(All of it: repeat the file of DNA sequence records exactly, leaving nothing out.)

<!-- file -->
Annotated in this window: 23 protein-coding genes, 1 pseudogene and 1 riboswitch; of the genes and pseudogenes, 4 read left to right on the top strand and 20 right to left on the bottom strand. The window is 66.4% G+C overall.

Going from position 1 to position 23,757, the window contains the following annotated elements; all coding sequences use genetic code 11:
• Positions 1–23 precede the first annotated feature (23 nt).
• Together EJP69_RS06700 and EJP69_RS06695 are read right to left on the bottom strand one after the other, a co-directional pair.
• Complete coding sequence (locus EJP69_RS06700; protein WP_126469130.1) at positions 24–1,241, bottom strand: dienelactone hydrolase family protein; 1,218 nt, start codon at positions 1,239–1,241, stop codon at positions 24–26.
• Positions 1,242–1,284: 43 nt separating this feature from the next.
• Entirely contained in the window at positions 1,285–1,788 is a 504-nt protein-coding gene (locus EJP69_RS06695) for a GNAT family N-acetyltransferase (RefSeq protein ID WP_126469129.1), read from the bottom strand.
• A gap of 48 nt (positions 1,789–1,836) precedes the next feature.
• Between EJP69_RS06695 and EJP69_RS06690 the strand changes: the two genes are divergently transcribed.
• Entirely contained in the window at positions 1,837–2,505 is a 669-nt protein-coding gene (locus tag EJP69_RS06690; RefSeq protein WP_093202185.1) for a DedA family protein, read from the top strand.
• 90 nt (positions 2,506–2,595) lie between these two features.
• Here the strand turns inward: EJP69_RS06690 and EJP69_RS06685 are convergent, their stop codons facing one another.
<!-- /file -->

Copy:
Annotated in this window: 23 protein-coding genes, 1 pseudogene and 1 riboswitch; of the genes and pseudogenes, 4 read left to right on the top strand and 20 right to left on the bottom strand. The window is 66.4% G+C overall.

Going from position 1 to position 23,757, the window contains the following annotated elements; all coding sequences use genetic code 11:
• Positions 1–23 precede the first annotated feature (23 nt).
• Together EJP69_RS06700 and EJP69_RS06695 are read right to left on the bottom strand one after the other, a co-directional pair.
• Complete coding sequence (locus EJP69_RS06700; protein WP_126469130.1) at positions 24–1,241, bottom strand: dienelactone hydrolase family protein; 1,218 nt, start codon at positions 1,239–1,241, stop codon at positions 24–26.
• Positions 1,242–1,284: 43 nt separating this feature from the next.
• Entirely contained in the window at positions 1,285–1,788 is a 504-nt protein-coding gene (locus EJP69_RS06695) for a GNAT family N-acetyltransferase (RefSeq protein ID WP_126469129.1), read from the bottom strand.
• A gap of 48 nt (positions 1,789–1,836) precedes the next feature.
• Between EJP69_RS06695 and EJP69_RS06690 the strand changes: the two genes are divergently transcribed.
• Entirely contained in the window at positions 1,837–2,505 is a 669-nt protein-coding gene (locus tag EJP69_RS06690; RefSeq protein WP_093202185.1) for a DedA family protein, read from the top strand.
• 90 nt (positions 2,506–2,595) lie between these two features.
• Here the strand turns inward: EJP69_RS06690 and EJP69_RS06685 are convergent, their stop codons facing one another.